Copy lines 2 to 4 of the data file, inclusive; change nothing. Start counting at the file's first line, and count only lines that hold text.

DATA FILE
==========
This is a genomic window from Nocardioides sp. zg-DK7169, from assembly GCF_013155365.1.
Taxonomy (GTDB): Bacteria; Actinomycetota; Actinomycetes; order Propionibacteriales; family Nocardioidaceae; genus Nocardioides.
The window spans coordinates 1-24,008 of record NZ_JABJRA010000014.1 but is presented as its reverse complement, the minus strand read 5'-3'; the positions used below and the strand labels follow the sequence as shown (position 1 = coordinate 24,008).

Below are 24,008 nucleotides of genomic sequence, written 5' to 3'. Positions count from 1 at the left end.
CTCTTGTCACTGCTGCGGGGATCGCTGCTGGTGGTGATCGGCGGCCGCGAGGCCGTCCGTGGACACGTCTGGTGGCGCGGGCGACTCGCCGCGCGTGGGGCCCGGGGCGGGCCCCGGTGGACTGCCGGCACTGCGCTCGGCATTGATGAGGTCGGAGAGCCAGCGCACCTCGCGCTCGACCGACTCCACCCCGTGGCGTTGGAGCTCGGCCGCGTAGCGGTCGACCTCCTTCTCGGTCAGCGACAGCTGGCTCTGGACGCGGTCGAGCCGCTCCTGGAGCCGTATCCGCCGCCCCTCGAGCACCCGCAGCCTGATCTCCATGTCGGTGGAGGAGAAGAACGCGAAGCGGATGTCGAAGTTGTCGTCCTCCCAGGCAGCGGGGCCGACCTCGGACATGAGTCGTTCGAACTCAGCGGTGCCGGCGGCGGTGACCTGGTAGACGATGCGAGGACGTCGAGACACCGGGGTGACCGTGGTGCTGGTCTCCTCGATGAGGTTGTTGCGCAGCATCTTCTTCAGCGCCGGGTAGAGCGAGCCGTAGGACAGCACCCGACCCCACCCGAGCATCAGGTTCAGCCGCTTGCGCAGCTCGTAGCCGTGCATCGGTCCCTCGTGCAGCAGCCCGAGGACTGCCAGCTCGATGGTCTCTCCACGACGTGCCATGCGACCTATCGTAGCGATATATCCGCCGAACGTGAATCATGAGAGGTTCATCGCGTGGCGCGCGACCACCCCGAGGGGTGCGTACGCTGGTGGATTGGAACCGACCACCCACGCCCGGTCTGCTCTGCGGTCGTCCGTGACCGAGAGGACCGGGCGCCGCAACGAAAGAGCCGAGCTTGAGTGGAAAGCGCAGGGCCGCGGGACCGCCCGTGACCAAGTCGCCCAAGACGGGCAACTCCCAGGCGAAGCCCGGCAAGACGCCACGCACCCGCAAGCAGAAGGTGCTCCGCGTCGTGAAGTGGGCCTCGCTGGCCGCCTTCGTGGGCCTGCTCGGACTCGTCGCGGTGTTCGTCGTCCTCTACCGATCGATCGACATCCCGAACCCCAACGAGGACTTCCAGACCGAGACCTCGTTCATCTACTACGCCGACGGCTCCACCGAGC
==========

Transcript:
Taxonomy (GTDB): Bacteria; Actinomycetota; Actinomycetes; order Propionibacteriales; family Nocardioidaceae; genus Nocardioides.
The window spans coordinates 1-24,008 of record NZ_JABJRA010000014.1 but is presented as its reverse complement, the minus strand read 5'-3'; the positions used below and the strand labels follow the sequence as shown (position 1 = coordinate 24,008).

Below are 24,008 nucleotides of genomic sequence, written 5' to 3'. Positions count from 1 at the left end.